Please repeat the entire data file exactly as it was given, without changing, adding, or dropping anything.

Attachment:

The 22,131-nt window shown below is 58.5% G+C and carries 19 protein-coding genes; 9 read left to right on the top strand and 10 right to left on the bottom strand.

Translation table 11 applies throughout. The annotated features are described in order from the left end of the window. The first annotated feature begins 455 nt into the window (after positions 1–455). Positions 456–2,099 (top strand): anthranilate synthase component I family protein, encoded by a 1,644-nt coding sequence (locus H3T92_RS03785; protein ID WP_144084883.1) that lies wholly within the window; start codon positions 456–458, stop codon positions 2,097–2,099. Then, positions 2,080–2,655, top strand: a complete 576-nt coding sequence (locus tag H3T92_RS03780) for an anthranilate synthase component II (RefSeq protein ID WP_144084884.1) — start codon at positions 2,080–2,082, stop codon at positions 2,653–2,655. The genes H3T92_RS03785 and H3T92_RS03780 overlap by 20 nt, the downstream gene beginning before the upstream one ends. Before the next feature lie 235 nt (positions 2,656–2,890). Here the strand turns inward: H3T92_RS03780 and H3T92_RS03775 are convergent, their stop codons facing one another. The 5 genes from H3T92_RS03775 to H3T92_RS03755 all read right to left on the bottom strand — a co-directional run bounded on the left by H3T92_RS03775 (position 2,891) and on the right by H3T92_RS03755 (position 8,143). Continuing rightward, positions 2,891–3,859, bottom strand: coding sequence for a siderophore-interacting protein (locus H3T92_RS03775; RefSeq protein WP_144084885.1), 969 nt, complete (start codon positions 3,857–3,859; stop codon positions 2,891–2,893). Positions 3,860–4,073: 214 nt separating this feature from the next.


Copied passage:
The 22,131-nt window shown below is 58.5% G+C and carries 19 protein-coding genes; 9 read left to right on the top strand and 10 right to left on the bottom strand.

Translation table 11 applies throughout. The annotated features are described in order from the left end of the window. The first annotated feature begins 455 nt into the window (after positions 1–455). Positions 456–2,099 (top strand): anthranilate synthase component I family protein, encoded by a 1,644-nt coding sequence (locus H3T92_RS03785; protein ID WP_144084883.1) that lies wholly within the window; start codon positions 456–458, stop codon positions 2,097–2,099. Then, positions 2,080–2,655, top strand: a complete 576-nt coding sequence (locus tag H3T92_RS03780) for an anthranilate synthase component II (RefSeq protein ID WP_144084884.1) — start codon at positions 2,080–2,082, stop codon at positions 2,653–2,655. The genes H3T92_RS03785 and H3T92_RS03780 overlap by 20 nt, the downstream gene beginning before the upstream one ends. Before the next feature lie 235 nt (positions 2,656–2,890). Here the strand turns inward: H3T92_RS03780 and H3T92_RS03775 are convergent, their stop codons facing one another. The 5 genes from H3T92_RS03775 to H3T92_RS03755 all read right to left on the bottom strand — a co-directional run bounded on the left by H3T92_RS03775 (position 2,891) and on the right by H3T92_RS03755 (position 8,143). Continuing rightward, positions 2,891–3,859, bottom strand: coding sequence for a siderophore-interacting protein (locus H3T92_RS03775; RefSeq protein WP_144084885.1), 969 nt, complete (start codon positions 3,857–3,859; stop codon positions 2,891–2,893). Positions 3,860–4,073: 214 nt separating this feature from the next.